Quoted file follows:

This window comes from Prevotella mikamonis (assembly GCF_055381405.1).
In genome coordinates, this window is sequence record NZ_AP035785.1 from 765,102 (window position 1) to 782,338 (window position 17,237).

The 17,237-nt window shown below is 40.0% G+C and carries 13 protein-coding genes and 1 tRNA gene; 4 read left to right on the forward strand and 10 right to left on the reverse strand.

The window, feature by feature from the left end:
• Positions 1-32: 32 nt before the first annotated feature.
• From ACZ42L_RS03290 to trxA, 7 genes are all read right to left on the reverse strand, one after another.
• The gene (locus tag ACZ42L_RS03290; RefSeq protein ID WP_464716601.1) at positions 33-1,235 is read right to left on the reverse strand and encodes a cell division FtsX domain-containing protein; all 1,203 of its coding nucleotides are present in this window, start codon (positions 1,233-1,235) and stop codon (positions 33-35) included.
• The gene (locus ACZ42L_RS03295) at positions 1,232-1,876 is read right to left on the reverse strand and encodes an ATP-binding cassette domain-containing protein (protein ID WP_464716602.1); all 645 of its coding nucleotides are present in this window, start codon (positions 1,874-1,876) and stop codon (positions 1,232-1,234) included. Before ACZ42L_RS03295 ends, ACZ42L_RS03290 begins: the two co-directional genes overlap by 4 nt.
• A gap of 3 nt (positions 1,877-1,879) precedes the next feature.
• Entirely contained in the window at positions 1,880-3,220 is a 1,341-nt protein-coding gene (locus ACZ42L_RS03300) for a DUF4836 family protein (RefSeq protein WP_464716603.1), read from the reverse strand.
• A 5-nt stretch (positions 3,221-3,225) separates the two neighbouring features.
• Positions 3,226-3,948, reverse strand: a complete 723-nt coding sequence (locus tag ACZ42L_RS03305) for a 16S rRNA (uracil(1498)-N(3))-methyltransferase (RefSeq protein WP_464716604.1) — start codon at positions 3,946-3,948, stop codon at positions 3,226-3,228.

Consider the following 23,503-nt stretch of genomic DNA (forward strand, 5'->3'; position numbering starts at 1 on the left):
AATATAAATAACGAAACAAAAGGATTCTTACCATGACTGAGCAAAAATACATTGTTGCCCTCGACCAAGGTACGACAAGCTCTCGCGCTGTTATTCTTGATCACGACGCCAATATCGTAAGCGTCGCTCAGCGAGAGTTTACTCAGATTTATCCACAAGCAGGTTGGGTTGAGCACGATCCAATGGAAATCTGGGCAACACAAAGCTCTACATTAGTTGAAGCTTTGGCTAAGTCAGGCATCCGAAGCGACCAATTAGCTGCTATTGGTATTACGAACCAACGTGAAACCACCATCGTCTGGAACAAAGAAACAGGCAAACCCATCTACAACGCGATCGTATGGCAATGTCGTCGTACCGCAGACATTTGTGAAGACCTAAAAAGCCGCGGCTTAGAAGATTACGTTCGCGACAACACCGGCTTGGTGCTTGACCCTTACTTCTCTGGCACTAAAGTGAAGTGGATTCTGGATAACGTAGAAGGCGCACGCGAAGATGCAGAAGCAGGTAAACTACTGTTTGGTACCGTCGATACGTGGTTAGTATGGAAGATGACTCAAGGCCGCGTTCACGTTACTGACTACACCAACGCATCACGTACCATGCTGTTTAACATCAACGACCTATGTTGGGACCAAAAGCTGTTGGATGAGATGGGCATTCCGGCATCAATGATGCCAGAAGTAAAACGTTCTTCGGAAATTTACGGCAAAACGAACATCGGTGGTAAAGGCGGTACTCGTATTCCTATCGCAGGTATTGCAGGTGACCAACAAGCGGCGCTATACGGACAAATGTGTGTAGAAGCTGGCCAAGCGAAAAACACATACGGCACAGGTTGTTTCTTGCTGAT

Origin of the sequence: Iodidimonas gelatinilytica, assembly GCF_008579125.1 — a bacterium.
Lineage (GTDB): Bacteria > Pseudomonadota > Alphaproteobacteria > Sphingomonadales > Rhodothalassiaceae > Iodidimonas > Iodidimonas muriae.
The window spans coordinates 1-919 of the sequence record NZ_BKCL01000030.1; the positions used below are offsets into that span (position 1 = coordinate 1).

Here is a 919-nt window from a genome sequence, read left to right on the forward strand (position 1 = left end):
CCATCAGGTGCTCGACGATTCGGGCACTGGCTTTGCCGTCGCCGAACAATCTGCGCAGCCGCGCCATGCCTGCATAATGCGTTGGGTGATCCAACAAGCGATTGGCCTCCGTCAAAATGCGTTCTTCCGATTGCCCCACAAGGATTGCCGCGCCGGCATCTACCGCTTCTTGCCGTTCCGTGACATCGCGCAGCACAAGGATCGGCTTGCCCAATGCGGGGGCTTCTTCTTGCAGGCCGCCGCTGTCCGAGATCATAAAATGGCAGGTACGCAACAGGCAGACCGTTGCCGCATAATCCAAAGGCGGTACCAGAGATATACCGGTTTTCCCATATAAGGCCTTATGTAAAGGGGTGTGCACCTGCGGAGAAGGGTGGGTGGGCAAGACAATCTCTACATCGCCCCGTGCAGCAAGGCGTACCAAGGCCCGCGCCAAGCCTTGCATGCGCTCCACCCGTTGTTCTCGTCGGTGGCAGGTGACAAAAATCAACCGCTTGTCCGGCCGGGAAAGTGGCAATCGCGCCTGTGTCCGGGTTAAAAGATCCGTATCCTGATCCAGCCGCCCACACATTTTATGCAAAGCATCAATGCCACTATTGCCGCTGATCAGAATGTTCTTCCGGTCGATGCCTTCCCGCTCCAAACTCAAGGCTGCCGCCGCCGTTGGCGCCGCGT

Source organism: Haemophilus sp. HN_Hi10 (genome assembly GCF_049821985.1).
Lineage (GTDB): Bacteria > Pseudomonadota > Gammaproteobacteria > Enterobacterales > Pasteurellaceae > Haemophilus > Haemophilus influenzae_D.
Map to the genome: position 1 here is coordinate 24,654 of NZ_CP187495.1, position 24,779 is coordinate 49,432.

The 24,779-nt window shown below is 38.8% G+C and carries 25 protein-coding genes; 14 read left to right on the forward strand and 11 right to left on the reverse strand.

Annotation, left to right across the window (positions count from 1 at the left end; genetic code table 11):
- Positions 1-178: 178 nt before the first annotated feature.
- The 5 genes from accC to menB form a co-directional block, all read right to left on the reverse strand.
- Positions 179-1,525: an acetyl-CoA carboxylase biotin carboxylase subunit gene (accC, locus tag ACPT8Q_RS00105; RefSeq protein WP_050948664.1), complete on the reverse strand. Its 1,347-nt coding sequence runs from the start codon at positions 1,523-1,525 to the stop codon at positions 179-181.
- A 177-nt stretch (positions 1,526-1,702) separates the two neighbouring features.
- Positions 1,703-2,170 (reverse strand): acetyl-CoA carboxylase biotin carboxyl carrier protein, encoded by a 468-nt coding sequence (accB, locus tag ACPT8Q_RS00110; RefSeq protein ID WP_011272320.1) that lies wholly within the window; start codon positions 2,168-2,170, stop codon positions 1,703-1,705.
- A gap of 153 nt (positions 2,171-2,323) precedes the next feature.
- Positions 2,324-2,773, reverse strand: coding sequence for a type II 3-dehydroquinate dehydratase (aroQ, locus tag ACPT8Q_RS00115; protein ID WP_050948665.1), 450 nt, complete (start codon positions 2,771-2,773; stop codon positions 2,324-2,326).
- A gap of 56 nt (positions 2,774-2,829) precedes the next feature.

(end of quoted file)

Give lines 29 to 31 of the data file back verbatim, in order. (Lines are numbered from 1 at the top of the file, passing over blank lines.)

- Positions 1,703-2,170 (reverse strand): acetyl-CoA carboxylase biotin carboxyl carrier protein, encoded by a 468-nt coding sequence (accB, locus tag ACPT8Q_RS00110; RefSeq protein ID WP_011272320.1) that lies wholly within the window; start codon positions 2,168-2,170, stop codon positions 1,703-1,705.
- A gap of 153 nt (positions 2,171-2,323) precedes the next feature.
- Positions 2,324-2,773, reverse strand: coding sequence for a type II 3-dehydroquinate dehydratase (aroQ, locus tag ACPT8Q_RS00115; protein ID WP_050948665.1), 450 nt, complete (start codon positions 2,771-2,773; stop codon positions 2,324-2,326).